Friday took the bag carefully by the corner and inspected it closely.
âAs you can see, the handwriting is barely legible,' said Detective Summers. âShe was clearly extremely distressed when she wrote it. Perhaps she had to do it hurriedly while her kidnappers weren't looking.'
Friday peered closer. The letters barely looked like the standard Roman alphabet. It was as if they'd been furtively stabbed into the page, literally
tearing up the paper fibres and blotting ink as she wrote.
âCan you make out what it says?' asked Detective Summers. âOur cryptographers have been working on it but they haven't had much luck yet.'
âYes,' said Friday. âIt reads,
They are taking me away now. I tried to argue. They leave me no choice. I am being forced. Farewell
âThe poor woman,' said Detective Summers.
âHmm,' said Friday. âMay I have a look around to see if anything is missing?'
âOf course,' said Detective Summers. She followed Friday into the bedroom. The bed was unmade. The drawers were hanging open and clothes were strewn about.
âYou'll never be able to tell what's missing in all this mess,' said Detective Summers.
Friday opened the wardrobe. There were very few clothes hanging inside there. Just a couple of shirts. The wardrobe was mainly full of old scientific periodicals, which had been untidily stacked on the floor up to waist-height.
âThat's interesting,' said Friday.
âWhat?' asked Detective Summers.
âHer dress is missing,' said Friday.
âWhich dress?' asked Detective Summers.
dress,' said Friday. âMother has no interest in clothes or fashion. She owns one navy blue dress. For weddings, formal dinners and things like that. And that one dress isn't here.'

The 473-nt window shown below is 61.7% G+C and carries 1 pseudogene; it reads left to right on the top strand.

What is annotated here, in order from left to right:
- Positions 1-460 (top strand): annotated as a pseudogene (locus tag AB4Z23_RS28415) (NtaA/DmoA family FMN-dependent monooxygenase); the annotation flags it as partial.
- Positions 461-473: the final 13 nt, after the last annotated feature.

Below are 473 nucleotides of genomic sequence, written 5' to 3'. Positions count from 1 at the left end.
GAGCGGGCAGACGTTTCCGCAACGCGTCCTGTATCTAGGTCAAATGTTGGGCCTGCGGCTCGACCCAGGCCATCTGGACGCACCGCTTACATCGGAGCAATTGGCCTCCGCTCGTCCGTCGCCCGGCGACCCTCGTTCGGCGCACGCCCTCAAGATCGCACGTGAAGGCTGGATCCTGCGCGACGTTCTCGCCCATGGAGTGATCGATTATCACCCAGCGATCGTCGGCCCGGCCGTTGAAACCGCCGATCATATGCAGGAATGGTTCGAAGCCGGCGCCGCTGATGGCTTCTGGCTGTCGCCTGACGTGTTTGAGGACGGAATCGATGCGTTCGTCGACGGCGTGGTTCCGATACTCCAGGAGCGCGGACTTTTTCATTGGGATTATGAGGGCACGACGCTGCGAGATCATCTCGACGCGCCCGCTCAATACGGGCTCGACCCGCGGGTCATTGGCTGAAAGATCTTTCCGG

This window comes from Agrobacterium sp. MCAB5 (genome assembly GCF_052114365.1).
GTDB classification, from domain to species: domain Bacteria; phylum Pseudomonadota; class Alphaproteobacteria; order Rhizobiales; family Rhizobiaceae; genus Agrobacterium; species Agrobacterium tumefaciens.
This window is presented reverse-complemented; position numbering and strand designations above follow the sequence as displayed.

âWhat does that mean?' asked Detective Summers.
âI'm not sure,' said Friday. âLet's have a look in the kitchen.'
Friday led Detective Summers to the kitchen, where she opened a cupboard and took down a canister that said âsugar' in blue print.
âWhat's sugar got to do with this?' asked Detective Summers.
âMy mother doesn't believe in processed sugar,' said Friday. âShe never has it in the house.' Friday opened the canister and looked inside.
It was empty. âThis is where she keeps her passport,' said Friday.
âSo the kidnapper took her passport?' said the detective. âThis is serious. If she's been missing since yesterday, she could be anywhere in the world by now.'
Friday was staring into the canister. âI've got a suspicion where my mother might be.'
âWhere?' asked Detective Summers.
What's the date?' asked Friday.
âSixteenth of October. Why?' asked Detective Summers.
Friday sighed. âBecause the tenth of December is Alfred Nobel's birthday and the traditional pre-ceremony lecture tour of Europe takes about six weeks.'
âWhat's that supposed to mean?' asked Detective Summers, looking baffled.
Friday strode across the front yard to confront her father. He was still waiting on the other side of the tape with Melanie.
âDad, can you remember Mum mentioning something about her winning the Nobel Prize?' asked Friday.
âThe Nobel Prize?' asked Dr Barnes. âIt doesn't ring a bell.'
âShe hasn't been planning a trip to Sweden, has she?' asked Friday.
âSweden? Why would she go there?' asked Dr Barnes.
âBecause the Nobel Prizes are presented each year in Sweden on the tenth of December, the anniversary of Alfred Nobel's birth,' said Friday. âBut the winners are announced much earlier, in mid-October. Is there any chance Mum has not been kidnapped but has, in fact, simply flown out to Europe for a lecture tour ahead of her acceptance of the Nobel Prize for Physics? And that Quantum, Quasar, Halley and Orion have gone with her?'
âNow that you mention it,' said Dr Barnes, âyour mother did say something about wanting me to go with her to some awards night. I must have missed the taxi when they all left.'
âWas the taxi due to pick you up at 7.45 last night?' asked Melanie.
âYes!' said Dr Barnes. âThat's right, I remember now. How did you know?'
âYes, how did you know?' asked Friday.
âIt says 7.45 on the back of Dr Barnes' hand,' said Melanie.
Dr Barnes looked at his hand. âOh yes! My secretary must have written it on there to help me to
remember. She writes down all my important scheduling on my hand in permanent marker.'
âBut what about the note?' asked Detective Summers. âYour mother obviously wrote it in desperation. The handwriting alone showed that.'